David Bowie made it good to be alone. The original interstellar outsider, he transformed his own alienation from moribund British life in the early 70s into rock’s galactic space opera, becoming an era-defining star in the process.
It was heartening, then, to see this inverted last night (June 28th), with David Bowie offering some kind of posthumous unity as lockdown reaches the end of its first phase. The nation has been largely locked up for the past three months – illegal raves and dubious trips to the coast, notwithstanding – and in our solitary cells we’ve reached out towards often intangible communal moments.
All weekend the BBC raided its archives to re-play seminal Glastonbury performances, attempting to pin down the indefinable magic Worthy Farm can conjure. It was a feast of music, a reminder of just how many iconic sets Glastonbury has platformed over the decades – new artists and old, reinventions and just plain juggernauts, the Red button became a portal to a host of memories and rediscoveries.
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Above and beyond all this, though, stood David Bowie’s set from Glastonbury 2000. It’s often viewed as a comeback, as an artist coming out fighting after a decade on the ropes. That’s not quite true, however – sure, Bowie’s 90s are patchy at best, but they’re condemned more by passion projects and over-exposure. Think an over-reliance on drum ‘n’ bass futurism and that ever-present McQueen coat; it often felt as though he was chasing culture, rather than leading it.
That night on Worthy Farm, though, feels ineffably natural. It’s the sight and sound of an iconic performer raising his game once more, tapping into the broader euphoria of the Glastonbury experience, offering a way out of our loneliness. A set that raided the archives and plunders the hits, it’s also a curiously individual experience – who else but Bowie, for example, would include a Johnny Mathis cover during one of the more important sets of his modern life…?
Throwing in some moments that were perhaps lesser heralded by critics - ‘Absolute Beginners’ for example – it’s a staunch and steadfast set, one that shows both the universal nature of his artistry and the pleasingly bloody-minded auteur that sits behind it.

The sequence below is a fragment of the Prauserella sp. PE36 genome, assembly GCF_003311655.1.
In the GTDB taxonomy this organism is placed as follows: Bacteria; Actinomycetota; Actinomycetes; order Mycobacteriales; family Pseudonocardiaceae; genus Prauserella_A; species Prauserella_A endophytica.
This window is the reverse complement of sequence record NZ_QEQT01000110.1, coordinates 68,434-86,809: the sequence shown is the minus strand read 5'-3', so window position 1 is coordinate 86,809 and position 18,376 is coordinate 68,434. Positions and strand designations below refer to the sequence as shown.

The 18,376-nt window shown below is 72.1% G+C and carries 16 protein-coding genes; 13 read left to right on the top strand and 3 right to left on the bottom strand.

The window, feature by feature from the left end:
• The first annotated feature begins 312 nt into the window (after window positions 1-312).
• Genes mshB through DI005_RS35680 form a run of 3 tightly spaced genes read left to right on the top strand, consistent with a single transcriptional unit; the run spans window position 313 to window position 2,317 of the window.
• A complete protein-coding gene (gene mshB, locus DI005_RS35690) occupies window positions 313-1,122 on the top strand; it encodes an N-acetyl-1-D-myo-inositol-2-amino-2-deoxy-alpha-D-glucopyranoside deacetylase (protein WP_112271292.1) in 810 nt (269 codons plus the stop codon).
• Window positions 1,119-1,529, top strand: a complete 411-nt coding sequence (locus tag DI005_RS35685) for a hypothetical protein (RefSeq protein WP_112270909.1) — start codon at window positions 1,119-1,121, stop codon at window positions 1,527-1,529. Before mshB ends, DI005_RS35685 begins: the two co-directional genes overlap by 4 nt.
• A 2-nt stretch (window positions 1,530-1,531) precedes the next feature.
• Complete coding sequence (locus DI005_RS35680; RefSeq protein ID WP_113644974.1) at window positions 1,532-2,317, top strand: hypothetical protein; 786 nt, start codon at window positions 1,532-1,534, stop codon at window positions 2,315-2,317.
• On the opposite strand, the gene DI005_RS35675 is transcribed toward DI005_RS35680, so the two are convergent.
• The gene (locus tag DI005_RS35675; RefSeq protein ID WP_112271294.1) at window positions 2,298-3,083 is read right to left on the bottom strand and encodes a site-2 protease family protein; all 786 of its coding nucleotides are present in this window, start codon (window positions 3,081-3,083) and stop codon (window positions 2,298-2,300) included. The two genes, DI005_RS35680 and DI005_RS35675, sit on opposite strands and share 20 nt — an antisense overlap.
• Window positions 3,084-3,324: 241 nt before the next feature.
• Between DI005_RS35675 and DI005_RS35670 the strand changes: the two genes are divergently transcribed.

It’s the hits, though, that remain transformative. ‘Changes’. ‘Life On Mars’. ‘Ashes To Ashes’. ‘Starman’. ‘Heroes’. ‘Let’s Dance’. It’s a gilded roll call, one that few performers in the history of Glastonbury could match.
I'm going to suggest that only David Bowie could play a 2 hour Glastonbury set and every song is a banger and you've still only scratched the surface of his bangers.— David Baddiel (@Baddiel) June 28, 2020
As ever with Bowie, timing was everything. Stealing the show at Glastonbury, the wave of good will it unleashed propelled his coming decade, one in which he would largely retreat from the plethora of tours, TV spots, and interviews which framed the 90s, becoming ever more illusive and tantalisingly creative.
His final studio quadrangle - ‘Heathen’, ‘Reality’, ‘The Next Day’, and ‘Blackstar’ - contain some of his finest work, re-connecting him with his jazz roots, while throwing the songwriting dice once more. Impeccably pieced together yet pleasingly anarchic, Bowie accepted the ‘elder statesman’ mantle while casually dismissing it, utilising his platform to introduce fans to daring new ideas.
It worked, too – final album ‘Blackstar’ was a critical sensation and a global chart-topper, a “parting gift” from an icon to his audience.
David Bowie in 2000 was really one of the all time greatest gigs here. The whole band, the set list, the atmosphere, the music.. just perfect— Emily Eavis (@emilyeavis) June 28, 2020
As ever with Bowie, though, it’s all about the man and the performer. Re-visiting his Glastonbury set, you’re struck by his warm wit and grace, his gentle humour – self-deprecating at times – and his resolute openness, his desire to experience something new.
Curiously, it’s something the wider audience at the time didn’t get to experience. Due to Bowie’s awareness of the risk surrounding the performance he requested the full set wasn’t broadcast – as a result, BBC presenter Jamie Theakston sheepishly interrupted to explain that viewers at home would only be getting a handful of songs from the main set, and a mere two from the encore. Opting to read out the setlist instead, this ad lib provided the headline performance’s final moment of mythology – if you weren’t there, you didn’t get to witness it.
The moment when David Bowie reclaimed his own legend, his performance at Glastonbury 2000 has gone down in history as one of the festival’s finest ever sets, an emotional re-union, and the starting point for the final phase of Bowie’s career.
He never once looked back. Thankfully, we can.
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